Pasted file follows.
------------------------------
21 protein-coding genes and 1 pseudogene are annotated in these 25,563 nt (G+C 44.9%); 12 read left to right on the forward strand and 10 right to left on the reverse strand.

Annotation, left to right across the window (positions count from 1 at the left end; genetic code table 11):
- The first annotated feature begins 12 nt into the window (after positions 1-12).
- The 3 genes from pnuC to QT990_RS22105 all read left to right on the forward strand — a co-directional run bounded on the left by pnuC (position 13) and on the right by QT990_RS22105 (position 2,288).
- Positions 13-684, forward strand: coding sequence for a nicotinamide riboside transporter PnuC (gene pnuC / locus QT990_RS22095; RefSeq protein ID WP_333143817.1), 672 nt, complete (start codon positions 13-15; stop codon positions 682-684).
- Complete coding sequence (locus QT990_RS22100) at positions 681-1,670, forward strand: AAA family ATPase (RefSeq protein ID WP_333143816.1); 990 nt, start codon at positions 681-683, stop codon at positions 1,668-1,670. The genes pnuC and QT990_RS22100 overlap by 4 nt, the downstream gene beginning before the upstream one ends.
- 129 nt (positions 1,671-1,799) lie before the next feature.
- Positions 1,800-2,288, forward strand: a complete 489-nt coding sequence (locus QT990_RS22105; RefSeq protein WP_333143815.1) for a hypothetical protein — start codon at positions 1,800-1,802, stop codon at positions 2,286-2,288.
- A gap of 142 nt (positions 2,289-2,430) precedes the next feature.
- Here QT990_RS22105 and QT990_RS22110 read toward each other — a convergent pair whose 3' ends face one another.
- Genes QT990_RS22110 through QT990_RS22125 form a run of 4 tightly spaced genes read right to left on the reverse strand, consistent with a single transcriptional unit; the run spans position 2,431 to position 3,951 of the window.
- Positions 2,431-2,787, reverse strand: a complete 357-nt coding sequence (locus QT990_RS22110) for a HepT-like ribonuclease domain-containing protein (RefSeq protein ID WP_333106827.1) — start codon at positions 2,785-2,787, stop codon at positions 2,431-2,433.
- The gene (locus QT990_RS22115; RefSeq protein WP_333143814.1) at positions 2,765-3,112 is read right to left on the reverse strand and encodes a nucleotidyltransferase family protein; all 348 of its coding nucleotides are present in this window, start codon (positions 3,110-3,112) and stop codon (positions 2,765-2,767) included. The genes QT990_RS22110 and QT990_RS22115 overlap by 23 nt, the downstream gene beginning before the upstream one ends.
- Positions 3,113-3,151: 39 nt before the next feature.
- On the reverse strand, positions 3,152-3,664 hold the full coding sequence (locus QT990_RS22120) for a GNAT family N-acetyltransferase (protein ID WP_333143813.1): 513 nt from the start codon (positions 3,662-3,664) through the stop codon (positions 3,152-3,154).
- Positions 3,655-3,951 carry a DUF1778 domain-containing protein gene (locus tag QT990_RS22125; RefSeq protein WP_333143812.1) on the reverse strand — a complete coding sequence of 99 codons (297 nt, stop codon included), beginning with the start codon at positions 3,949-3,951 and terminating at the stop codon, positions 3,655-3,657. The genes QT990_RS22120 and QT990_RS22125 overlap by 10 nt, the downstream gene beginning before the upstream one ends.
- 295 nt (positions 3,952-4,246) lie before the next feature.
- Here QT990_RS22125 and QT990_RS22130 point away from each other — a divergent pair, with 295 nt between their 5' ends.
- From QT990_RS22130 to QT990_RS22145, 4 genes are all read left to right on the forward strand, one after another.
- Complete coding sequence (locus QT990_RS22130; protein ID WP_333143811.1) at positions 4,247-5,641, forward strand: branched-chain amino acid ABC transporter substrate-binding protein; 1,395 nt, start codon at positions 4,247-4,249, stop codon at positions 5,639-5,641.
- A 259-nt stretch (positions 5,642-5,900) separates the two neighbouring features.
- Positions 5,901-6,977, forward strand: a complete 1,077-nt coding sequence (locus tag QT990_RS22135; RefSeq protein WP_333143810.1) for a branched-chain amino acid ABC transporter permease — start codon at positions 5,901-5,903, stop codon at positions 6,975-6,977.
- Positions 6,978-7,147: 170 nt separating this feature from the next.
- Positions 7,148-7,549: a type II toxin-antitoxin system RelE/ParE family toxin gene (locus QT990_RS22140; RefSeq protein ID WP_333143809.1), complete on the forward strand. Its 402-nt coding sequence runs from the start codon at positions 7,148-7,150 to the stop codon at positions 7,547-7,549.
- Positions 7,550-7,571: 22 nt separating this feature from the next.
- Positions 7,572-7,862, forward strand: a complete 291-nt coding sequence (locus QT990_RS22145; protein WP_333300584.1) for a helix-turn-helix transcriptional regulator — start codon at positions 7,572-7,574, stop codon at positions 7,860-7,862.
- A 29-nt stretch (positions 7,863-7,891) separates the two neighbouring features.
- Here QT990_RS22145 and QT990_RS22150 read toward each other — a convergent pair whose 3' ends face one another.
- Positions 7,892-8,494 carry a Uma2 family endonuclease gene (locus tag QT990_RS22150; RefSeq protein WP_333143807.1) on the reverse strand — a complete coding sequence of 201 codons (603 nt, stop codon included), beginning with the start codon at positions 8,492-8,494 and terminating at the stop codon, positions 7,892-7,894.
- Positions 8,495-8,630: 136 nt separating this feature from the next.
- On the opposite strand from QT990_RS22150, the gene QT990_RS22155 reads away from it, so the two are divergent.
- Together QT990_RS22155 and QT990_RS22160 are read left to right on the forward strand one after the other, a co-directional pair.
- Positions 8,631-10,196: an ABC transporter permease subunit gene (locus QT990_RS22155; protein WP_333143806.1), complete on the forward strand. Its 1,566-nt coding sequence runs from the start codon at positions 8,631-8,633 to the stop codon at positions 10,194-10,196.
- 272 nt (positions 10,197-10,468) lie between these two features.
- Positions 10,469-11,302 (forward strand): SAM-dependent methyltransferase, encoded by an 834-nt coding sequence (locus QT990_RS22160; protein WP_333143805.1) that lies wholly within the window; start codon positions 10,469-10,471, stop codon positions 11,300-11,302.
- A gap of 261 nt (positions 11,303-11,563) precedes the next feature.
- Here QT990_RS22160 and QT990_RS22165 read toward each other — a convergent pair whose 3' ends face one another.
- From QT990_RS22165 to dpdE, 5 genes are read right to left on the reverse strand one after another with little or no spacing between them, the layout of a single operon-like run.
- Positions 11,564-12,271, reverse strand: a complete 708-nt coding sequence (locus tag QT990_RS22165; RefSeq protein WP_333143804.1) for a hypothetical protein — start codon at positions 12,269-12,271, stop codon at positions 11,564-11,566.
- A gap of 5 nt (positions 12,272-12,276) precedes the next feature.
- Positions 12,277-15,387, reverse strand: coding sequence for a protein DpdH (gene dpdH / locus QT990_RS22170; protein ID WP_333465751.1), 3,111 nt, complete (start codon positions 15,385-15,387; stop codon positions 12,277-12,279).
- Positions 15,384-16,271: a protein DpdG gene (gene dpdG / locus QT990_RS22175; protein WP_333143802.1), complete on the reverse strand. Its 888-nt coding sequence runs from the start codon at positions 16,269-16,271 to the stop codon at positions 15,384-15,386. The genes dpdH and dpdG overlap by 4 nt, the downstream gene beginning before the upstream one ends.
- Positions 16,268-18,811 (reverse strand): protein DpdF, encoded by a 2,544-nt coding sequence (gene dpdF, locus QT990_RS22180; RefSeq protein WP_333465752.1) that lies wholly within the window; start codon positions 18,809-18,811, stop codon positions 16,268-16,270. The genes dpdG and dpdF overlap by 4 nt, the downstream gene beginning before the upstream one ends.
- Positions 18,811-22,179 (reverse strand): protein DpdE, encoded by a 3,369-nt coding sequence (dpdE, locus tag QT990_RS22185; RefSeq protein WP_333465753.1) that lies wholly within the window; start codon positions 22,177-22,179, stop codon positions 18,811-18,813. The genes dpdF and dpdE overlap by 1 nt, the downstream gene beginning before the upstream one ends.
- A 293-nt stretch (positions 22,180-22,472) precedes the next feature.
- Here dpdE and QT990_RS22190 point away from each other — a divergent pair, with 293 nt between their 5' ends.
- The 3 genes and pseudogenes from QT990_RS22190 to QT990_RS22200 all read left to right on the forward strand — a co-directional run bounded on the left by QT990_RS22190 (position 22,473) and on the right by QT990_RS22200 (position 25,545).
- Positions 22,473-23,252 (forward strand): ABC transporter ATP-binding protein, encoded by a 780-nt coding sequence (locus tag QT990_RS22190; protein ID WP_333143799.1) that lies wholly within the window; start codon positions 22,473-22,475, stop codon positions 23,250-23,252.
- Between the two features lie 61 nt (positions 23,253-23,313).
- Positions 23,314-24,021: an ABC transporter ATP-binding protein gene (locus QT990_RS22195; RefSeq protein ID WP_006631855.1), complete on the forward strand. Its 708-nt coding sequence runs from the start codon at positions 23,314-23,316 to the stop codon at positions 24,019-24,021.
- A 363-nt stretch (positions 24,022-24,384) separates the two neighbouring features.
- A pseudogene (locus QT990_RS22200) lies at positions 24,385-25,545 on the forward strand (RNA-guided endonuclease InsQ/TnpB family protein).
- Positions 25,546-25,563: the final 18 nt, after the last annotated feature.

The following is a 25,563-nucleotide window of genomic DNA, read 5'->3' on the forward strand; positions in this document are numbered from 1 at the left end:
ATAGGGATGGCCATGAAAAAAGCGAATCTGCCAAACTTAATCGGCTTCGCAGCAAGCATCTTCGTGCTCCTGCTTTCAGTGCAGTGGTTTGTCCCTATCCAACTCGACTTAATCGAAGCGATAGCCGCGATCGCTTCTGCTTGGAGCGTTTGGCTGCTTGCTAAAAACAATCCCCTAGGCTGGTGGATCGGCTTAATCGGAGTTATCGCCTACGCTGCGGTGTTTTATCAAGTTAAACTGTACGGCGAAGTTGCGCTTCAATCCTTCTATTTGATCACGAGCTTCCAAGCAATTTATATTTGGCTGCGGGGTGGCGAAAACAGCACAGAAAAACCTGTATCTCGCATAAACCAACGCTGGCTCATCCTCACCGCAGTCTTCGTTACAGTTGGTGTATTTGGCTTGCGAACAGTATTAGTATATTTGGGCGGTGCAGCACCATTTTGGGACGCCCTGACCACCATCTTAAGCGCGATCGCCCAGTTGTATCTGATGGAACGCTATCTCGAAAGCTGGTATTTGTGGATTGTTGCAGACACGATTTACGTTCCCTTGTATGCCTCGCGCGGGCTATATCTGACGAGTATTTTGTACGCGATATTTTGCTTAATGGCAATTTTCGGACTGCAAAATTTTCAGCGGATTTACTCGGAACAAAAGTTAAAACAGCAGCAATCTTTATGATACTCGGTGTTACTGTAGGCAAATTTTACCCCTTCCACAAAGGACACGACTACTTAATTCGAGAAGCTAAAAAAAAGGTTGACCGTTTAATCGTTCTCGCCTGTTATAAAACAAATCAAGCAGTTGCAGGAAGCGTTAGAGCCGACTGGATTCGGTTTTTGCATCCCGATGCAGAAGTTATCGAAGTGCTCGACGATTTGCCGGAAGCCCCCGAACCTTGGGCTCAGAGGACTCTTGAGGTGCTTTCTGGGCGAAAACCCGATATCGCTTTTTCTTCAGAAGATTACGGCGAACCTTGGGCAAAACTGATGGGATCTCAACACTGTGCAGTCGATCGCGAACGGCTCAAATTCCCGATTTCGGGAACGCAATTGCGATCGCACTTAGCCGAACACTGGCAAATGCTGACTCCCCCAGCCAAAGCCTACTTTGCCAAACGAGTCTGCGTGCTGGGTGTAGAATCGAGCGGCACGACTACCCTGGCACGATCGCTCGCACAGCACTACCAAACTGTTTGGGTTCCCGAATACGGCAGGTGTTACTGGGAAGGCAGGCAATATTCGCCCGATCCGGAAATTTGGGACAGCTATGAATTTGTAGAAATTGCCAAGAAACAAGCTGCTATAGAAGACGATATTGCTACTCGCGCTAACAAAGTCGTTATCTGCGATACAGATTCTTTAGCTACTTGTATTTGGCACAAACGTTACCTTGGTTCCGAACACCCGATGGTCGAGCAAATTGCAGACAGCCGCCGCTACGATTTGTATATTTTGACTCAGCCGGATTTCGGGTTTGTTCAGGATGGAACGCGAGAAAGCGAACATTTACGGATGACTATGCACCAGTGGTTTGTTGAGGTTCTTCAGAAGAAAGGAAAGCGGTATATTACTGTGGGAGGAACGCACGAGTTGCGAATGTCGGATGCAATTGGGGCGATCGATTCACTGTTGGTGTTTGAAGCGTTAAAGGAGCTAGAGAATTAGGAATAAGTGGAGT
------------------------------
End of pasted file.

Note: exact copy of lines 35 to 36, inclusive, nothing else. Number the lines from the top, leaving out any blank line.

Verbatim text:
- Positions 10,469-11,302 (forward strand): SAM-dependent methyltransferase, encoded by an 834-nt coding sequence (locus QT990_RS22160; protein WP_333143805.1) that lies wholly within the window; start codon positions 10,469-10,471, stop codon positions 11,300-11,302.
- A gap of 261 nt (positions 11,303-11,563) precedes the next feature.